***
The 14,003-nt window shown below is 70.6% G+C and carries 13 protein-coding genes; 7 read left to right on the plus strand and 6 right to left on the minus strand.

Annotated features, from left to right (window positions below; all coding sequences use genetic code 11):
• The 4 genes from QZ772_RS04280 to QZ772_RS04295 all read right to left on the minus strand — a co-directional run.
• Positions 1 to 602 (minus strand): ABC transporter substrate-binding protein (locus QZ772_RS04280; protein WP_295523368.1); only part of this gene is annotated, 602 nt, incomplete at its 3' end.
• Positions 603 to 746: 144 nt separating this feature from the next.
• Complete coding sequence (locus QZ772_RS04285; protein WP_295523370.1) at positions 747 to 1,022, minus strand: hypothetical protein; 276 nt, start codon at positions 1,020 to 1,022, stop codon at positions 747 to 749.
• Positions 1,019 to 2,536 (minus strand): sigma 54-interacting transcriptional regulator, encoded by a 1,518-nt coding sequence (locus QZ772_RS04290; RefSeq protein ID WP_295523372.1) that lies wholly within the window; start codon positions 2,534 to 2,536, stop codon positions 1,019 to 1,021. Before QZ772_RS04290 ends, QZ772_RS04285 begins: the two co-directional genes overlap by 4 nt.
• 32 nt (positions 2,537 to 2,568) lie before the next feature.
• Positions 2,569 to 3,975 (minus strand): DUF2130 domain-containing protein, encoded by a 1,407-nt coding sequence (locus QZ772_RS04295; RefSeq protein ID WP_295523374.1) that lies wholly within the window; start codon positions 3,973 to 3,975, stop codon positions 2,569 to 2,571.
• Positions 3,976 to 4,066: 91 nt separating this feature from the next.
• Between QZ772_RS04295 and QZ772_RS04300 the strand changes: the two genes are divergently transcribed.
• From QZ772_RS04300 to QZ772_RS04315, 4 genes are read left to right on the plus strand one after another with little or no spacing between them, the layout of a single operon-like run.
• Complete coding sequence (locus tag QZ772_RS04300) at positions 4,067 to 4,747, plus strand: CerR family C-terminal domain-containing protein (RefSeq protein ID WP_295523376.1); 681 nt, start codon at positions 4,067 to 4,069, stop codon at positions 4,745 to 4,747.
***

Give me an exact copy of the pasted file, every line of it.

The 14,003-nt window shown below is 70.6% G+C and carries 13 protein-coding genes; 7 read left to right on the plus strand and 6 right to left on the minus strand.

Annotated features, from left to right (window positions below; all coding sequences use genetic code 11):
• The 4 genes from QZ772_RS04280 to QZ772_RS04295 all read right to left on the minus strand — a co-directional run.
• Positions 1 to 602 (minus strand): ABC transporter substrate-binding protein (locus QZ772_RS04280; protein WP_295523368.1); only part of this gene is annotated, 602 nt, incomplete at its 3' end.
• Positions 603 to 746: 144 nt separating this feature from the next.
• Complete coding sequence (locus QZ772_RS04285; protein WP_295523370.1) at positions 747 to 1,022, minus strand: hypothetical protein; 276 nt, start codon at positions 1,020 to 1,022, stop codon at positions 747 to 749.
• Positions 1,019 to 2,536 (minus strand): sigma 54-interacting transcriptional regulator, encoded by a 1,518-nt coding sequence (locus QZ772_RS04290; RefSeq protein ID WP_295523372.1) that lies wholly within the window; start codon positions 2,534 to 2,536, stop codon positions 1,019 to 1,021. Before QZ772_RS04290 ends, QZ772_RS04285 begins: the two co-directional genes overlap by 4 nt.
• 32 nt (positions 2,537 to 2,568) lie before the next feature.
• Positions 2,569 to 3,975 (minus strand): DUF2130 domain-containing protein, encoded by a 1,407-nt coding sequence (locus QZ772_RS04295; RefSeq protein ID WP_295523374.1) that lies wholly within the window; start codon positions 3,973 to 3,975, stop codon positions 2,569 to 2,571.
• Positions 3,976 to 4,066: 91 nt separating this feature from the next.
• Between QZ772_RS04295 and QZ772_RS04300 the strand changes: the two genes are divergently transcribed.
• From QZ772_RS04300 to QZ772_RS04315, 4 genes are read left to right on the plus strand one after another with little or no spacing between them, the layout of a single operon-like run.
• Complete coding sequence (locus tag QZ772_RS04300) at positions 4,067 to 4,747, plus strand: CerR family C-terminal domain-containing protein (RefSeq protein ID WP_295523376.1); 681 nt, start codon at positions 4,067 to 4,069, stop codon at positions 4,745 to 4,747.